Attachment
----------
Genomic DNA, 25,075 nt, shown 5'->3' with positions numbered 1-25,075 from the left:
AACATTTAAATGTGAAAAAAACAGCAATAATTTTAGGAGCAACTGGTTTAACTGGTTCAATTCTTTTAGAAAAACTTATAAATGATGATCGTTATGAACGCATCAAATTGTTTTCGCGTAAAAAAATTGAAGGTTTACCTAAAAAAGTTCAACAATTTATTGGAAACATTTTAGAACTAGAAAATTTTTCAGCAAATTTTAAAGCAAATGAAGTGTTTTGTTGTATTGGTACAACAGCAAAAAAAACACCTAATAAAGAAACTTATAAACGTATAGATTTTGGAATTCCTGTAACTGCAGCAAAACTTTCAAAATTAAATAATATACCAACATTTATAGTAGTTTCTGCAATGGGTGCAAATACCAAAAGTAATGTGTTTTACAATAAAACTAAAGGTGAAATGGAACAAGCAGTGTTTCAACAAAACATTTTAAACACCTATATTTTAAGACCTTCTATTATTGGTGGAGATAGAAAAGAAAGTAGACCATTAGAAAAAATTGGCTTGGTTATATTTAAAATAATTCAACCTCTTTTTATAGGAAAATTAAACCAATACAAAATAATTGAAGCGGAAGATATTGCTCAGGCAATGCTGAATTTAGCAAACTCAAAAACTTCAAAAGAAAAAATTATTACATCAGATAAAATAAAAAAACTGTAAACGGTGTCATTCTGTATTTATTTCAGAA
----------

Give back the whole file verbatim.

Genomic DNA, 25,075 nt, shown 5'->3' with positions numbered 1-25,075 from the left:
AACATTTAAATGTGAAAAAAACAGCAATAATTTTAGGAGCAACTGGTTTAACTGGTTCAATTCTTTTAGAAAAACTTATAAATGATGATCGTTATGAACGCATCAAATTGTTTTCGCGTAAAAAAATTGAAGGTTTACCTAAAAAAGTTCAACAATTTATTGGAAACATTTTAGAACTAGAAAATTTTTCAGCAAATTTTAAAGCAAATGAAGTGTTTTGTTGTATTGGTACAACAGCAAAAAAAACACCTAATAAAGAAACTTATAAACGTATAGATTTTGGAATTCCTGTAACTGCAGCAAAACTTTCAAAATTAAATAATATACCAACATTTATAGTAGTTTCTGCAATGGGTGCAAATACCAAAAGTAATGTGTTTTACAATAAAACTAAAGGTGAAATGGAACAAGCAGTGTTTCAACAAAACATTTTAAACACCTATATTTTAAGACCTTCTATTATTGGTGGAGATAGAAAAGAAAGTAGACCATTAGAAAAAATTGGCTTGGTTATATTTAAAATAATTCAACCTCTTTTTATAGGAAAATTAAACCAATACAAAATAATTGAAGCGGAAGATATTGCTCAGGCAATGCTGAATTTAGCAAACTCAAAAACTTCAAAAGAAAAAATTATTACATCAGATAAAATAAAAAAACTGTAAACGGTGTCATTCTGTATTTATTTCAGAA